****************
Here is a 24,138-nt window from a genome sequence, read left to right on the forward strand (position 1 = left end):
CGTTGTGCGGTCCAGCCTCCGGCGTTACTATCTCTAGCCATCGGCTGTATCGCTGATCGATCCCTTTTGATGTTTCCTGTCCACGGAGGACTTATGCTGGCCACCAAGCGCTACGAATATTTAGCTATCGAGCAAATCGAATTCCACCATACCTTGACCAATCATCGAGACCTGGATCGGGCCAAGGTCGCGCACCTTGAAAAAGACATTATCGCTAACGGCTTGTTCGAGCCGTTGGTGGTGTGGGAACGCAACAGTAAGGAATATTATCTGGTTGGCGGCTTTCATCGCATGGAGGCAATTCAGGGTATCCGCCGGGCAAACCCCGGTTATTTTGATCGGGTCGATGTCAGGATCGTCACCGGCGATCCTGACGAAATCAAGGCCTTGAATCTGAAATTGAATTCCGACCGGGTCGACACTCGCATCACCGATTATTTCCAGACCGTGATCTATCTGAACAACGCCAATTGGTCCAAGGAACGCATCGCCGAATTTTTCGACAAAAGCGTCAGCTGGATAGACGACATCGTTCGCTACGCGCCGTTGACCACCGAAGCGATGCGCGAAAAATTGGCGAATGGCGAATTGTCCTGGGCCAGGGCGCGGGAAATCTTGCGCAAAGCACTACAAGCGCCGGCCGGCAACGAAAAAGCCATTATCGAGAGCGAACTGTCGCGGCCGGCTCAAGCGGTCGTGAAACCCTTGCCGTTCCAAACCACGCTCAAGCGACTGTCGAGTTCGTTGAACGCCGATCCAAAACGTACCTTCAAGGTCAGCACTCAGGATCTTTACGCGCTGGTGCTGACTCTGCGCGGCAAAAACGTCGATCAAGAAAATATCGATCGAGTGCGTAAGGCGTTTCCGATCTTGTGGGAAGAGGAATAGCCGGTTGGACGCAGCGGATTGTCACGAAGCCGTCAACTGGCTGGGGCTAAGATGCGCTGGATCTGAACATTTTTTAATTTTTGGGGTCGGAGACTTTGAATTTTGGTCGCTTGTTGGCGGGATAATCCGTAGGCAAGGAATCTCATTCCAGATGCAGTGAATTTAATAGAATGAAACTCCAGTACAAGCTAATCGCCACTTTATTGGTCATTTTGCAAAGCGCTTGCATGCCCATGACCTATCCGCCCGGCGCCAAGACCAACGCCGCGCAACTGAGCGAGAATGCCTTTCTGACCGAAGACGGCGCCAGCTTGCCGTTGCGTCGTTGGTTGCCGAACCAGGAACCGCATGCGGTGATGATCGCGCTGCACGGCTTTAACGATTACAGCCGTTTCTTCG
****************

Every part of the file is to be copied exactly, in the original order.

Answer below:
Here is a 24,138-nt window from a genome sequence, read left to right on the forward strand (position 1 = left end):
CGTTGTGCGGTCCAGCCTCCGGCGTTACTATCTCTAGCCATCGGCTGTATCGCTGATCGATCCCTTTTGATGTTTCCTGTCCACGGAGGACTTATGCTGGCCACCAAGCGCTACGAATATTTAGCTATCGAGCAAATCGAATTCCACCATACCTTGACCAATCATCGAGACCTGGATCGGGCCAAGGTCGCGCACCTTGAAAAAGACATTATCGCTAACGGCTTGTTCGAGCCGTTGGTGGTGTGGGAACGCAACAGTAAGGAATATTATCTGGTTGGCGGCTTTCATCGCATGGAGGCAATTCAGGGTATCCGCCGGGCAAACCCCGGTTATTTTGATCGGGTCGATGTCAGGATCGTCACCGGCGATCCTGACGAAATCAAGGCCTTGAATCTGAAATTGAATTCCGACCGGGTCGACACTCGCATCACCGATTATTTCCAGACCGTGATCTATCTGAACAACGCCAATTGGTCCAAGGAACGCATCGCCGAATTTTTCGACAAAAGCGTCAGCTGGATAGACGACATCGTTCGCTACGCGCCGTTGACCACCGAAGCGATGCGCGAAAAATTGGCGAATGGCGAATTGTCCTGGGCCAGGGCGCGGGAAATCTTGCGCAAAGCACTACAAGCGCCGGCCGGCAACGAAAAAGCCATTATCGAGAGCGAACTGTCGCGGCCGGCTCAAGCGGTCGTGAAACCCTTGCCGTTCCAAACCACGCTCAAGCGACTGTCGAGTTCGTTGAACGCCGATCCAAAACGTACCTTCAAGGTCAGCACTCAGGATCTTTACGCGCTGGTGCTGACTCTGCGCGGCAAAAACGTCGATCAAGAAAATATCGATCGAGTGCGTAAGGCGTTTCCGATCTTGTGGGAAGAGGAATAGCCGGTTGGACGCAGCGGATTGTCACGAAGCCGTCAACTGGCTGGGGCTAAGATGCGCTGGATCTGAACATTTTTTAATTTTTGGGGTCGGAGACTTTGAATTTTGGTCGCTTGTTGGCGGGATAATCCGTAGGCAAGGAATCTCATTCCAGATGCAGTGAATTTAATAGAATGAAACTCCAGTACAAGCTAATCGCCACTTTATTGGTCATTTTGCAAAGCGCTTGCATGCCCATGACCTATCCGCCCGGCGCCAAGACCAACGCCGCGCAACTGAGCGAGAATGCCTTTCTGACCGAAGACGGCGCCAGCTTGCCGTTGCGTCGTTGGTTGCCGAACCAGGAACCGCATGCGGTGATGATCGCGCTGCACGGCTTTAACGATTACAGCCGTTTCTTCG